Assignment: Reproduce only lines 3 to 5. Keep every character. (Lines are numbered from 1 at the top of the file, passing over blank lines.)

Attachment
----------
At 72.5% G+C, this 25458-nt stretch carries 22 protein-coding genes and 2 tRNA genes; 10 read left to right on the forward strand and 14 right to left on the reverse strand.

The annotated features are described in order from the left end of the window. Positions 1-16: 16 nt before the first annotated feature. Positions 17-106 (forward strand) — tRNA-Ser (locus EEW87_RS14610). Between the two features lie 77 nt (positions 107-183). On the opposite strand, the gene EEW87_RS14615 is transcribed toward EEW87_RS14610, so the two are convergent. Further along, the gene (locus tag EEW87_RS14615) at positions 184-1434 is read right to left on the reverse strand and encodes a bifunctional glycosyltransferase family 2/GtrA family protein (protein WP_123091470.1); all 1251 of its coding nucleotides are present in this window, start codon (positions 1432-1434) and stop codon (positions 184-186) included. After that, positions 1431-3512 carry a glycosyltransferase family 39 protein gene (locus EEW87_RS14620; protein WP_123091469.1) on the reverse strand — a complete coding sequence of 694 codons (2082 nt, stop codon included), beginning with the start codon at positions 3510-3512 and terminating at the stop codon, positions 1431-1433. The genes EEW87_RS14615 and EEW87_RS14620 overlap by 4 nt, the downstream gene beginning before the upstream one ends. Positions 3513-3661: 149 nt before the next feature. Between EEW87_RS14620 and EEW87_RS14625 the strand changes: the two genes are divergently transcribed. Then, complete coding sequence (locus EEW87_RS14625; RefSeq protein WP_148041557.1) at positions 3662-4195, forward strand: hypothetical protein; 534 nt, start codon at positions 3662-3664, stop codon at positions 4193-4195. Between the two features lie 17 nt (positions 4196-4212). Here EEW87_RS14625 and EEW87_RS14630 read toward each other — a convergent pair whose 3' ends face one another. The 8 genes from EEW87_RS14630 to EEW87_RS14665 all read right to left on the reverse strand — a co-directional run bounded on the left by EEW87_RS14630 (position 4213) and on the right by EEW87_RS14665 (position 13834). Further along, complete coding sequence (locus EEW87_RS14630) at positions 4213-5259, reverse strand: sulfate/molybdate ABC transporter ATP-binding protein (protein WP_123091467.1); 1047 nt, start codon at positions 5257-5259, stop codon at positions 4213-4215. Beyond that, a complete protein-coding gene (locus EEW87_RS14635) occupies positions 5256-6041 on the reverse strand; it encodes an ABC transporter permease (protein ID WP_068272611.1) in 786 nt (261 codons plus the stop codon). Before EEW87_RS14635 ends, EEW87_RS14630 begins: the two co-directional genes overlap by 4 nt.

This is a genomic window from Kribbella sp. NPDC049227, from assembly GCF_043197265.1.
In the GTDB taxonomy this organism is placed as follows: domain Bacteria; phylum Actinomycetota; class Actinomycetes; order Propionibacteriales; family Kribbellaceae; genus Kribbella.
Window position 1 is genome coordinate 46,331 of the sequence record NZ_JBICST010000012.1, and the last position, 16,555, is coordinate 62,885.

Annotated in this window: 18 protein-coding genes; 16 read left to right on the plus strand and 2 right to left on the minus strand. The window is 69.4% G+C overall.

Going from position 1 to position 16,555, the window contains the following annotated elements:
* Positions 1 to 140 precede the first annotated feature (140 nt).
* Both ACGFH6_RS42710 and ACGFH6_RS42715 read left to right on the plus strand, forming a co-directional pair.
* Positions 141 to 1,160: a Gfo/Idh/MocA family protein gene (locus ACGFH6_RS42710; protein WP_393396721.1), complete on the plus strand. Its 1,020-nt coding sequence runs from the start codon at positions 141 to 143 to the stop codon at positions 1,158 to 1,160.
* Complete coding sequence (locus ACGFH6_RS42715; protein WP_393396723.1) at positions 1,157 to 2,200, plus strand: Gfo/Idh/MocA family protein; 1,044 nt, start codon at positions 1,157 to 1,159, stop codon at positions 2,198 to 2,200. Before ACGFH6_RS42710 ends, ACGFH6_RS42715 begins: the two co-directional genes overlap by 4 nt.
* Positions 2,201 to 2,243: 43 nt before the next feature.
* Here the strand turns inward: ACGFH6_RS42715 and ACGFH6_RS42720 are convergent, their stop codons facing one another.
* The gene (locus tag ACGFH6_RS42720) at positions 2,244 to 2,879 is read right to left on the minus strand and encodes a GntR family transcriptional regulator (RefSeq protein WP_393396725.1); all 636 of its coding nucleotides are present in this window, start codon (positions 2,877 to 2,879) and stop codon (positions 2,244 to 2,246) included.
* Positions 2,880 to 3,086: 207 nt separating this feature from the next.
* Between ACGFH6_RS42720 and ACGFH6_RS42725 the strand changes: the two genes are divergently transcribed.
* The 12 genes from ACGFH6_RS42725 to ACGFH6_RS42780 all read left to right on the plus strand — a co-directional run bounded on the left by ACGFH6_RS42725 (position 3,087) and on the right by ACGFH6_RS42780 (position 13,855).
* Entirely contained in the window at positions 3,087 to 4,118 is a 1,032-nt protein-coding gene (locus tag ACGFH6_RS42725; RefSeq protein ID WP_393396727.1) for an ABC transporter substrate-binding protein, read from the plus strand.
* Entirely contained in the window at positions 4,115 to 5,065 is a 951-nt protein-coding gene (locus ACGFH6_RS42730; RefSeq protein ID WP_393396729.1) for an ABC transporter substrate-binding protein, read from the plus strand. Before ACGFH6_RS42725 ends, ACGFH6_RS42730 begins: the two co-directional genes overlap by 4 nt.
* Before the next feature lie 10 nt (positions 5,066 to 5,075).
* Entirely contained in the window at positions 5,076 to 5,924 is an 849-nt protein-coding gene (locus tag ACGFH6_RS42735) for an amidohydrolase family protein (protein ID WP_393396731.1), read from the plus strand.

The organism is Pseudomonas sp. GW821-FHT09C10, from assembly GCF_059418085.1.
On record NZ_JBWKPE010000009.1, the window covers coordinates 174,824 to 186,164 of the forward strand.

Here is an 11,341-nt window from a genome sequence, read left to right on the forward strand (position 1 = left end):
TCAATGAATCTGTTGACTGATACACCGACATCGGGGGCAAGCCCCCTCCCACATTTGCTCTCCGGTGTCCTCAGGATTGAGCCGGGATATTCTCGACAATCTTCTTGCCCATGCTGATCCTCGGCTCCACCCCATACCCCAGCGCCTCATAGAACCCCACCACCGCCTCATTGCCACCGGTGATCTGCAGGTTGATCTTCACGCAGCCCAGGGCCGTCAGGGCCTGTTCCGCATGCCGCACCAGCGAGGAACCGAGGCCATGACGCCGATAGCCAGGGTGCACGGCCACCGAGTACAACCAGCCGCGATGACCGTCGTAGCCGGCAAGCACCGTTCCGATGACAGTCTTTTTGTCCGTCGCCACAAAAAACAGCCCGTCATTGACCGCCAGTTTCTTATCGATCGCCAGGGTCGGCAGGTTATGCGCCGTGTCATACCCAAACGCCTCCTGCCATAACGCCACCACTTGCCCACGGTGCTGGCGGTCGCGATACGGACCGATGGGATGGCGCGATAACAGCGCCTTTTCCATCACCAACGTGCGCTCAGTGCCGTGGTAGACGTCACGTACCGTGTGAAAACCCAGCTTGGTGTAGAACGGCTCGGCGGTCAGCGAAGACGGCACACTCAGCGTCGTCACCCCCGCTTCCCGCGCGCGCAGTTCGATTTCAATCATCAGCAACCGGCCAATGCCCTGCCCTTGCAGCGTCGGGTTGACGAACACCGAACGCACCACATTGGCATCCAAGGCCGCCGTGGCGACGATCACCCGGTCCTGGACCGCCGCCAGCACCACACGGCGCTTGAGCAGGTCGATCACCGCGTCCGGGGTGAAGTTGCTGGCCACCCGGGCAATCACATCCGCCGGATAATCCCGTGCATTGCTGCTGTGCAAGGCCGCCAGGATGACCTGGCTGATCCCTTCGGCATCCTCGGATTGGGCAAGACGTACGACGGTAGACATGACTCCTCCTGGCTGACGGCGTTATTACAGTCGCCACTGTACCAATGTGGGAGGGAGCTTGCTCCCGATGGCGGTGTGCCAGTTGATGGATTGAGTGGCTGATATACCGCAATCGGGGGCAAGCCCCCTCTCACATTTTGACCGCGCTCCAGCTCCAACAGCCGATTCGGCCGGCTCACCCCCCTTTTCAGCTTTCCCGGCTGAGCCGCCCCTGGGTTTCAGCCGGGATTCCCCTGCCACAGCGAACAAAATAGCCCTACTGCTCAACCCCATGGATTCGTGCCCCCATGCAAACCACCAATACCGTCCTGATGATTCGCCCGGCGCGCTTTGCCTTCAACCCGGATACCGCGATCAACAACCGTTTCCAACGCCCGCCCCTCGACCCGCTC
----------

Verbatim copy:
This is a genomic window from Kribbella sp. NPDC049227, from assembly GCF_043197265.1.
In the GTDB taxonomy this organism is placed as follows: domain Bacteria; phylum Actinomycetota; class Actinomycetes; order Propionibacteriales; family Kribbellaceae; genus Kribbella.
Window position 1 is genome coordinate 46,331 of the sequence record NZ_JBICST010000012.1, and the last position, 16,555, is coordinate 62,885.